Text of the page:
Forget Trying To Save The Earth, Save Humanity Instead. (Photo by Alexander Gerst / ESA via Getty Images)

Forget Trying To Save The Earth, Save Humanity Instead

The Earth just passed a dangerous global warming benchmark from which there is allegedly no return. Now, some scientists say the planet is already doomed, and for humanity to survive, we need a Plan B.

In an upcoming collection of essays titled The Earth and I, environmentalist James Lovelock argues humans should give up trying to save the world and rescue humanity instead, reports the Independent.

“Many think our most important task is to try to save the planet, but surely this is hubris.”

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(Image by Christopher Furlong/Getty Images)

Lovelock was the pioneering forward thinker who developed the Gaia theory that views Earth as one big super-organism, but now the environmentalist argues saving the world is a lost cause, reports the Independent.

“Rather than try to save Gaia, perhaps the most important thing we have to do is to save ourselves and, above all, our ability to think, to understand, to value wisdom, and to process information.”

If humanity stopped trying to save a doomed planet and instead retreated to climate controlled cities and gave up trying to live on vast expanses of land, mankind could survive into the future, Lovelock told the Telegraph.

“We should give up vainglorious attempts to save the world.”

A report released this week shows the Earth’s carbon dioxide levels have risen to an amount not seen in millions of years, and if drastic measures aren’t taken soon, the greenhouse gas could soon make the Earth unlivable.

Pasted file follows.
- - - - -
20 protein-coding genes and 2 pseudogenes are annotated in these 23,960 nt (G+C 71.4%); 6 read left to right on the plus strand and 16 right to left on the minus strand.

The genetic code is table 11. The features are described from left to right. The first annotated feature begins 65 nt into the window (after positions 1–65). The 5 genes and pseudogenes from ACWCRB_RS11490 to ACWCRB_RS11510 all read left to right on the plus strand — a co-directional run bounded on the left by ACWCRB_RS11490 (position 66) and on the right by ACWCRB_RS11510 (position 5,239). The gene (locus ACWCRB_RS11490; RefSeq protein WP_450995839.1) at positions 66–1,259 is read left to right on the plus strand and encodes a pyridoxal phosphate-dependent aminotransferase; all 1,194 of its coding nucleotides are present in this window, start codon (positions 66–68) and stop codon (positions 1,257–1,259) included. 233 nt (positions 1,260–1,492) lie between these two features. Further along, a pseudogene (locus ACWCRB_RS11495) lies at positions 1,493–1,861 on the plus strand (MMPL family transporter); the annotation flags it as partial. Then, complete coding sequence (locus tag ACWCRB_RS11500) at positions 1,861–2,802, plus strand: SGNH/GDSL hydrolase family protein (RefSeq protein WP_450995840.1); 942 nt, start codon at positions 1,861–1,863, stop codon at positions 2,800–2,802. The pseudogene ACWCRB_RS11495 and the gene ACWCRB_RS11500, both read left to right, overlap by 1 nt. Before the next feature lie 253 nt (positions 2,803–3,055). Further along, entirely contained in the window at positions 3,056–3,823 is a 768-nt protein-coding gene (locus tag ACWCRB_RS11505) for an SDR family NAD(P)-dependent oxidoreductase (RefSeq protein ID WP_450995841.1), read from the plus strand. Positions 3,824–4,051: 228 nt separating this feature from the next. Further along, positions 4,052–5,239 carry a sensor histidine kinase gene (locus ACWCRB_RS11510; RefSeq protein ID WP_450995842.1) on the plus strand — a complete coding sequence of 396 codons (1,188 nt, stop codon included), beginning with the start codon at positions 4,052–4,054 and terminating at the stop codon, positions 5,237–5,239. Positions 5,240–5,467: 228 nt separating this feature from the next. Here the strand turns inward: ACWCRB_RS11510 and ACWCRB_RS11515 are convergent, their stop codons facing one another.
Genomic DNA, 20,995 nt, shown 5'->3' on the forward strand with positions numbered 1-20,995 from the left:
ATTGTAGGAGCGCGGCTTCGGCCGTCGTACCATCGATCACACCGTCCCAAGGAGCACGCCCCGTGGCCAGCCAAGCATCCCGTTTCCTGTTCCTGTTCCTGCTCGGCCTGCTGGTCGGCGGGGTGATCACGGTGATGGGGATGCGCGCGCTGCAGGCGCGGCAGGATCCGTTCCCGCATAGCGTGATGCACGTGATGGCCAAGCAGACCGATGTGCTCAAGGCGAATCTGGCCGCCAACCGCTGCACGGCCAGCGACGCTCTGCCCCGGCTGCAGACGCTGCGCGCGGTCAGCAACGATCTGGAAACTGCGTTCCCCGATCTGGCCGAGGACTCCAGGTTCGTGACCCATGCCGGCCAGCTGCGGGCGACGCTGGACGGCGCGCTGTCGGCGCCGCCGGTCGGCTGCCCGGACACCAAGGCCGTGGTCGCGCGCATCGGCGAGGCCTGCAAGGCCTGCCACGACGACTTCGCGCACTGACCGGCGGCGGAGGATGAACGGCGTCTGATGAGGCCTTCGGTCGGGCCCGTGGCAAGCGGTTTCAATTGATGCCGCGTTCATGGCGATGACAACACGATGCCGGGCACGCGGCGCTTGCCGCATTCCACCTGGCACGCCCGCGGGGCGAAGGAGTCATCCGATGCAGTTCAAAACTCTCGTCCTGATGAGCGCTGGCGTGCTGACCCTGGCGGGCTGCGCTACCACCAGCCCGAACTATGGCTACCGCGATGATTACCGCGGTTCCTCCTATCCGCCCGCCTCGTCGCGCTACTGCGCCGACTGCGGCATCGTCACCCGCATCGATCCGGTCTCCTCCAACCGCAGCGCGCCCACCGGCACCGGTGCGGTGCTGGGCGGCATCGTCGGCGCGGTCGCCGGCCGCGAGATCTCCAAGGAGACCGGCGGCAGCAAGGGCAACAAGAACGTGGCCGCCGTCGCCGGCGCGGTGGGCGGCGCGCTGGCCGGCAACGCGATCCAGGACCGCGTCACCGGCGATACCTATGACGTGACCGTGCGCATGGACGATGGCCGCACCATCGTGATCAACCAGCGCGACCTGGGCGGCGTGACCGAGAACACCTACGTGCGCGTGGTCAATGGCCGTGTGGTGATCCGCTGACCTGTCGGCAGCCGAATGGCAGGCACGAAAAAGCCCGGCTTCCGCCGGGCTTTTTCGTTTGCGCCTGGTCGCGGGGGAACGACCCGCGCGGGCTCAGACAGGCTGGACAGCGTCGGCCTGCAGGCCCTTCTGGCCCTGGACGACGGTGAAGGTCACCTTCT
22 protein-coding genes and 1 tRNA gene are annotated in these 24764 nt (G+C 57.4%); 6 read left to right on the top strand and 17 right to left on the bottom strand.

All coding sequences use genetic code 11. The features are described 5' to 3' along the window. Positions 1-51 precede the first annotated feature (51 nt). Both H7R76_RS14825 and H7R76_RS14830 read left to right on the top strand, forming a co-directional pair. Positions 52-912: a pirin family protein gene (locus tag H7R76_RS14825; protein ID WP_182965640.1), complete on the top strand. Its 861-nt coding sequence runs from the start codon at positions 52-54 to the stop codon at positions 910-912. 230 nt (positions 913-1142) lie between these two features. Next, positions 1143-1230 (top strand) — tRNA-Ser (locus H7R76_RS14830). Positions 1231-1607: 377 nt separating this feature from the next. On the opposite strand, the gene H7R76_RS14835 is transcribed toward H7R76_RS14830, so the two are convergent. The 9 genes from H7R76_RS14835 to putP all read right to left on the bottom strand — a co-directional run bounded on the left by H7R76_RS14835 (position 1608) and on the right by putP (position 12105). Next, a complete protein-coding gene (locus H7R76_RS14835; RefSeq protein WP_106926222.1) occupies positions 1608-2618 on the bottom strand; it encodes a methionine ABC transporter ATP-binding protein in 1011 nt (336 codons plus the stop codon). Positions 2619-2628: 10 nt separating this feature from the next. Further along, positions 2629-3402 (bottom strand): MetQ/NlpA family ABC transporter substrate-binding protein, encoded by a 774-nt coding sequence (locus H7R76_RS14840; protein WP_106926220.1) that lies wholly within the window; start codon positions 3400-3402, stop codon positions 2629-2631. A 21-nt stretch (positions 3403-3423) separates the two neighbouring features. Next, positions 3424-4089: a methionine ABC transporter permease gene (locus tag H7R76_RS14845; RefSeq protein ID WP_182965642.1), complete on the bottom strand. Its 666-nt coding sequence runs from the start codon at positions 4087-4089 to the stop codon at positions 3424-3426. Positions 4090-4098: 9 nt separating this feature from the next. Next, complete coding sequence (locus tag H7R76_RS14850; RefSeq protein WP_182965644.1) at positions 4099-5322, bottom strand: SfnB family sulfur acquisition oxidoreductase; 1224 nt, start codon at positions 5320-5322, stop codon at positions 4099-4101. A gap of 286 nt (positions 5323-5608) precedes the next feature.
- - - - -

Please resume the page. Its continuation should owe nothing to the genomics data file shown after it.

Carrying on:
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(Image by David McNew/Getty Images)

Dangerous famines, floods, and superstorms will continue to rack the planet as the effects of climate change are felt around the globe, which is why humanity needs to focus on saving itself, Lovelock told the Telegraph.

“The idea of ‘saving the planet’ is a foolish extravagance of romantic Northern ideologues and probably much beyond our ability.”

Lovelock isn’t alone in his revolutionary thinking. In 2006, the Texas Distinguished Scientists of the year, Eric Pianka, told fellow researchers 90 percent of the people on the planet needed to die for the Earth to survive, reports Reason.

“The Earth as we know it will not survive without drastic measures.”

He argued the population surge of the past 25 years has made humanity bloated, weak, and apathetic at the cost of the destruction of the planet, and the only way to save the species is to kill off 5.8 billion people, reports Reason.

“[Disease] will control the scourge of humanity. We’re looking forward to a huge collapse.”

Other thinkers have developed less radical ways to save the species. Elon Musk founded SpaceX with the goal of developing a colony on Mars and making mankind a multiplanet species, which would allow humanity to survive in the case of an extinction level event on Earth.

This week, Musk unveiled his plan to move a million humans to Mars in 100 years with the use of his enormous Interplanetary Transport System, previously known as the Mars Colonial Transporter.

Musk renamed the huge spacecraft after declaring it was capable of traveling anywhere in the solar system. He said colonies could theoretically be established on Venus or even Ceres in the future.

Transporting 100 to 200 colonists to the red planet every 80 to 150 days would give the Martian settlement a chance to grow and become independent from Earth, thereby guaranteeing the survival of mankind in the case of an extinction level event.

Libertarian presidential candidate Gary Johnson also thinks humanity should colonize other planets as the way to ensure the survival of mankind and solve many of issues facing our planet, according to CNBC.

“We do have to inhabit other planets. The future of the human race is space exploration.”

What do you think humanity’s answer should be to the global warming crisis?

(Featured Image by Alexander Gerst / ESA via Getty Images)

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